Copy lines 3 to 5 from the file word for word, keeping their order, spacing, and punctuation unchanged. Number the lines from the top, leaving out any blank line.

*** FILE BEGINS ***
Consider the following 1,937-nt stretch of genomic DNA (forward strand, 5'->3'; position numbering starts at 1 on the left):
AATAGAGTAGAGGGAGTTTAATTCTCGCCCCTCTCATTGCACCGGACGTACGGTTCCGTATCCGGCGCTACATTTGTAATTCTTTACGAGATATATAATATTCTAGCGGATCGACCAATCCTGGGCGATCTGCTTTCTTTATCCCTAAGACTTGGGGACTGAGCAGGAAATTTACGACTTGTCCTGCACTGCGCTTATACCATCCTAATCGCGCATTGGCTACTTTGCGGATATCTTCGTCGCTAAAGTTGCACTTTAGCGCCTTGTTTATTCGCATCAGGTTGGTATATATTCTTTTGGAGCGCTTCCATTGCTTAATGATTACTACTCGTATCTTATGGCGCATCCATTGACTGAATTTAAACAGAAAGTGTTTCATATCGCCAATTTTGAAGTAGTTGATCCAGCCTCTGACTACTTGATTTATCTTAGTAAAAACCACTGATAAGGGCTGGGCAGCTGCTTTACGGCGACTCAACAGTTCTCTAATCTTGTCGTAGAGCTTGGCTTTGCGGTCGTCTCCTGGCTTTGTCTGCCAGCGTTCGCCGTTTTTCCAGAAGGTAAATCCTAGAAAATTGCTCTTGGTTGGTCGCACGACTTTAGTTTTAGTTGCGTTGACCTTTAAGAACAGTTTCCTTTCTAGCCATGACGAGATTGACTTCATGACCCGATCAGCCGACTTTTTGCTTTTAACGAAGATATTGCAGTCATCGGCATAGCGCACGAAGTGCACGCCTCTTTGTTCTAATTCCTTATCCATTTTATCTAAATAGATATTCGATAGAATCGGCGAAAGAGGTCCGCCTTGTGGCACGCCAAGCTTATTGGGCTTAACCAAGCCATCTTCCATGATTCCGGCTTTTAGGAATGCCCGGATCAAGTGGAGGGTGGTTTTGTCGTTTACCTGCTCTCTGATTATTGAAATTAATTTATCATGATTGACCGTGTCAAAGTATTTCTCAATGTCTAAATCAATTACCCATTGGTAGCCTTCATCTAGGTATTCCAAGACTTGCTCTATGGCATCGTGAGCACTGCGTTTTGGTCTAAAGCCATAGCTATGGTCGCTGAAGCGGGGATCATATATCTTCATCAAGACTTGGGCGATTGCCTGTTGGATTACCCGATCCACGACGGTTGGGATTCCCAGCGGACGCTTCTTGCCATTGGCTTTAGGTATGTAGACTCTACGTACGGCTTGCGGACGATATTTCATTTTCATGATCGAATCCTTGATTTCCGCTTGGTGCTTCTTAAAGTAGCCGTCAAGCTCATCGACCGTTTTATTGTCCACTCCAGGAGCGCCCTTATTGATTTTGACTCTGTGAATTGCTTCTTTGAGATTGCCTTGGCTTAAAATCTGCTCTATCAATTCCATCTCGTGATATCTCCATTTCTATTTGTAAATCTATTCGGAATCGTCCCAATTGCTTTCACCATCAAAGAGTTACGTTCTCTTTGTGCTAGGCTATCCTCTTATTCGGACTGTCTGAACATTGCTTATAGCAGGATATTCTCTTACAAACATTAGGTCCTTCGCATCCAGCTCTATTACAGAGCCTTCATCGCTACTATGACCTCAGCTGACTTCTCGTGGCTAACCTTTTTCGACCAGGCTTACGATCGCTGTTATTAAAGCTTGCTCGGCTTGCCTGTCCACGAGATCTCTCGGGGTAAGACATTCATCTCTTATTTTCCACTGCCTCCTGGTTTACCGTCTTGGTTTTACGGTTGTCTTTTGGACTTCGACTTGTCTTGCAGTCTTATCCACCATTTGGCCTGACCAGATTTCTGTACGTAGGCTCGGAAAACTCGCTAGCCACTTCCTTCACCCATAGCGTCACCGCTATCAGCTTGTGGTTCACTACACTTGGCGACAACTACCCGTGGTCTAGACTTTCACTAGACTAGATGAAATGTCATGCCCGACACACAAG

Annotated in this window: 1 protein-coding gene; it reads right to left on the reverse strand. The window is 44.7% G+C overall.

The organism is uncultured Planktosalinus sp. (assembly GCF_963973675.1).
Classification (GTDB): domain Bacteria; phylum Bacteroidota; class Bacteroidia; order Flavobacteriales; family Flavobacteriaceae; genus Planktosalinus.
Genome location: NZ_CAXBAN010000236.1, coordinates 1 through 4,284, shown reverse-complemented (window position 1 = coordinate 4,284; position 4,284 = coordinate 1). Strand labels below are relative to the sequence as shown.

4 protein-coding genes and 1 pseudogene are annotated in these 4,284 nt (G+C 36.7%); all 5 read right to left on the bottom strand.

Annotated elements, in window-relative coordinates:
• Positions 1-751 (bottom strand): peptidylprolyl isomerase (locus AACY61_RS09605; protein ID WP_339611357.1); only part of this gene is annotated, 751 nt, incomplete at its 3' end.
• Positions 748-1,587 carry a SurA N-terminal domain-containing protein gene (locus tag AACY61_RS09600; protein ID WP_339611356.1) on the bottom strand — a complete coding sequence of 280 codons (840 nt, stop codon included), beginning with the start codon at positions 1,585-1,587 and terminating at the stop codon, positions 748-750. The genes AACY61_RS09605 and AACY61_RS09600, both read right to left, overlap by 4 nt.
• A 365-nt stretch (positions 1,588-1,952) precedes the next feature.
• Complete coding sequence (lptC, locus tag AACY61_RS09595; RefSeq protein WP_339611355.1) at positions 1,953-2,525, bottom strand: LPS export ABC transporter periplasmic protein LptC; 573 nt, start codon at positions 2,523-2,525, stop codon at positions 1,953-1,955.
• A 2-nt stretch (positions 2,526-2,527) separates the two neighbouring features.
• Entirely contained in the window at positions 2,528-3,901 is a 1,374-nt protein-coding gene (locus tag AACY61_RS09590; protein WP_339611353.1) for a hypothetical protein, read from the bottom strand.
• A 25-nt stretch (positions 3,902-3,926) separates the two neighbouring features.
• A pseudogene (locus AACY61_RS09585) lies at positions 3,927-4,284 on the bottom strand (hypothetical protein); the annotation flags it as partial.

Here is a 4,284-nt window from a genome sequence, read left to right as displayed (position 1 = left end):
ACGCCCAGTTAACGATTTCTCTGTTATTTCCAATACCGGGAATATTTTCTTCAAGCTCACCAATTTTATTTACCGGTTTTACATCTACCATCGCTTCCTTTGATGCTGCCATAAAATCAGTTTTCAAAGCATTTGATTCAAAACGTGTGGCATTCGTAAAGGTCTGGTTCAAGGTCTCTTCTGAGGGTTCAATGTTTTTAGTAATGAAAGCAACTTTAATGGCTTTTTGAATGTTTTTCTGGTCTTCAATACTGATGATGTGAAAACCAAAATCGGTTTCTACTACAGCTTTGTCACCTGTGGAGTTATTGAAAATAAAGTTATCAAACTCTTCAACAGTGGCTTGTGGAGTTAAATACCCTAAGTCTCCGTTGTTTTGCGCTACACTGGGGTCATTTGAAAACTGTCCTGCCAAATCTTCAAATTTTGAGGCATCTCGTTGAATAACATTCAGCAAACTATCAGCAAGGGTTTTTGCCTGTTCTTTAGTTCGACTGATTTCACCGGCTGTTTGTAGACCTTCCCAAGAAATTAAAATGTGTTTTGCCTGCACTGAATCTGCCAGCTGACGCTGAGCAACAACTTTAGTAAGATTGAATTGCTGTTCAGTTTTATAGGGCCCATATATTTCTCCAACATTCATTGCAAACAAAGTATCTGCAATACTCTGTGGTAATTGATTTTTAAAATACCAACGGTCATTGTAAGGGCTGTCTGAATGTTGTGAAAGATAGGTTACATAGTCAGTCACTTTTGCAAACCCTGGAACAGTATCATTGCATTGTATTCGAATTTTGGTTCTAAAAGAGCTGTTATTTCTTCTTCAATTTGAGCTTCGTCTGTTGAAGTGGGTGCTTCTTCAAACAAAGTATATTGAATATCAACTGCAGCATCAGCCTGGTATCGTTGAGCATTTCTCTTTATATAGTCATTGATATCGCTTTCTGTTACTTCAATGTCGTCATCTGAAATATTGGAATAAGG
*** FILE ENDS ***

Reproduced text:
Annotated in this window: 1 protein-coding gene; it reads right to left on the reverse strand. The window is 44.7% G+C overall.

The organism is uncultured Planktosalinus sp. (assembly GCF_963973675.1).
Classification (GTDB): domain Bacteria; phylum Bacteroidota; class Bacteroidia; order Flavobacteriales; family Flavobacteriaceae; genus Planktosalinus.